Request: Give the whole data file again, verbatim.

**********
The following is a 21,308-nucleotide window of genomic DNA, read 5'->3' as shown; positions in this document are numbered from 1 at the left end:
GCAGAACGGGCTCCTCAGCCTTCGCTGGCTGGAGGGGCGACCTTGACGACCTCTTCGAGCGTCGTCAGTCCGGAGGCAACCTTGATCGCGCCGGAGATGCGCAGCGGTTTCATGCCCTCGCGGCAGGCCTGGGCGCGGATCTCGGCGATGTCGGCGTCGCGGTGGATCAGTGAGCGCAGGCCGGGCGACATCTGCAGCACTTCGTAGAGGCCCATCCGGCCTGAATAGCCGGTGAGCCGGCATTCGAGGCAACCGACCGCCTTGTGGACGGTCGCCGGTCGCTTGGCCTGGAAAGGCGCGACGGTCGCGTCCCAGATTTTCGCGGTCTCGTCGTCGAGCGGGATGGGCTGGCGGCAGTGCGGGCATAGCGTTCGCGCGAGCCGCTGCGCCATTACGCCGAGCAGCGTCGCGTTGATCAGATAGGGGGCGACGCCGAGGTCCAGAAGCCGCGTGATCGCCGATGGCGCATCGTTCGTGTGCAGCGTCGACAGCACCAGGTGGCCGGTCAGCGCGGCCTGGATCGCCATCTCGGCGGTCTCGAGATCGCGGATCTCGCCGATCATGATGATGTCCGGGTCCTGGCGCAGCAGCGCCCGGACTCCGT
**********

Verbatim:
The following is a 21,308-nucleotide window of genomic DNA, read 5'->3' as shown; positions in this document are numbered from 1 at the left end:
GCAGAACGGGCTCCTCAGCCTTCGCTGGCTGGAGGGGCGACCTTGACGACCTCTTCGAGCGTCGTCAGTCCGGAGGCAACCTTGATCGCGCCGGAGATGCGCAGCGGTTTCATGCCCTCGCGGCAGGCCTGGGCGCGGATCTCGGCGATGTCGGCGTCGCGGTGGATCAGTGAGCGCAGGCCGGGCGACATCTGCAGCACTTCGTAGAGGCCCATCCGGCCTGAATAGCCGGTGAGCCGGCATTCGAGGCAACCGACCGCCTTGTGGACGGTCGCCGGTCGCTTGGCCTGGAAAGGCGCGACGGTCGCGTCCCAGATTTTCGCGGTCTCGTCGTCGAGCGGGATGGGCTGGCGGCAGTGCGGGCATAGCGTTCGCGCGAGCCGCTGCGCCATTACGCCGAGCAGCGTCGCGTTGATCAGATAGGGGGCGACGCCGAGGTCCAGAAGCCGCGTGATCGCCGATGGCGCATCGTTCGTGTGCAGCGTCGACAGCACCAGGTGGCCGGTCAGCGCGGCCTGGATCGCCATCTCGGCGGTCTCGAGATCGCGGATCTCGCCGATCATGATGATGTCCGGGTCCTGGCGCAGCAGCGCCCGGACTCCGT